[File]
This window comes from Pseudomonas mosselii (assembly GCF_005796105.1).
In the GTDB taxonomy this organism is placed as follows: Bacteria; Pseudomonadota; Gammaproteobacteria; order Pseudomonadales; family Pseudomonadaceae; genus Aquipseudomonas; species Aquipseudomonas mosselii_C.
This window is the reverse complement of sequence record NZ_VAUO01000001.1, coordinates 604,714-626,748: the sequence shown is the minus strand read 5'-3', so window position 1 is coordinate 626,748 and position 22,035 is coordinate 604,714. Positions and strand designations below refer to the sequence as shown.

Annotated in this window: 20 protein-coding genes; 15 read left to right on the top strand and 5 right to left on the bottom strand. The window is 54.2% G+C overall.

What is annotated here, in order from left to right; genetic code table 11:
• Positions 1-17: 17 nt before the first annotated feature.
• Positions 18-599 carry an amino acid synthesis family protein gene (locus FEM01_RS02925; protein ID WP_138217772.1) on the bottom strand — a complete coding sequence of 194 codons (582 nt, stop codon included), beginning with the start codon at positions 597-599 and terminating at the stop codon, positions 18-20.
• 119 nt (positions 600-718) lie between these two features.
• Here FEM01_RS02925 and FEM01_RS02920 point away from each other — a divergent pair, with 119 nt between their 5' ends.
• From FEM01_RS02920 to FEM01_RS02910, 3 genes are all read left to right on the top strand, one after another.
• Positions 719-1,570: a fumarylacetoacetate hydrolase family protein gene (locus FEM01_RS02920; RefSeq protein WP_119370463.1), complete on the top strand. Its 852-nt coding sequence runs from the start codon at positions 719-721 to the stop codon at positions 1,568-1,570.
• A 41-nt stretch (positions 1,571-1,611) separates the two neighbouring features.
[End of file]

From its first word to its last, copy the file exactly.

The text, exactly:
This window comes from Pseudomonas mosselii (assembly GCF_005796105.1).
In the GTDB taxonomy this organism is placed as follows: Bacteria; Pseudomonadota; Gammaproteobacteria; order Pseudomonadales; family Pseudomonadaceae; genus Aquipseudomonas; species Aquipseudomonas mosselii_C.
This window is the reverse complement of sequence record NZ_VAUO01000001.1, coordinates 604,714-626,748: the sequence shown is the minus strand read 5'-3', so window position 1 is coordinate 626,748 and position 22,035 is coordinate 604,714. Positions and strand designations below refer to the sequence as shown.

Annotated in this window: 20 protein-coding genes; 15 read left to right on the top strand and 5 right to left on the bottom strand. The window is 54.2% G+C overall.

What is annotated here, in order from left to right; genetic code table 11:
• Positions 1-17: 17 nt before the first annotated feature.
• Positions 18-599 carry an amino acid synthesis family protein gene (locus FEM01_RS02925; protein ID WP_138217772.1) on the bottom strand — a complete coding sequence of 194 codons (582 nt, stop codon included), beginning with the start codon at positions 597-599 and terminating at the stop codon, positions 18-20.
• 119 nt (positions 600-718) lie between these two features.
• Here FEM01_RS02925 and FEM01_RS02920 point away from each other — a divergent pair, with 119 nt between their 5' ends.
• From FEM01_RS02920 to FEM01_RS02910, 3 genes are all read left to right on the top strand, one after another.
• Positions 719-1,570: a fumarylacetoacetate hydrolase family protein gene (locus FEM01_RS02920; RefSeq protein WP_119370463.1), complete on the top strand. Its 852-nt coding sequence runs from the start codon at positions 719-721 to the stop codon at positions 1,568-1,570.
• A 41-nt stretch (positions 1,571-1,611) separates the two neighbouring features.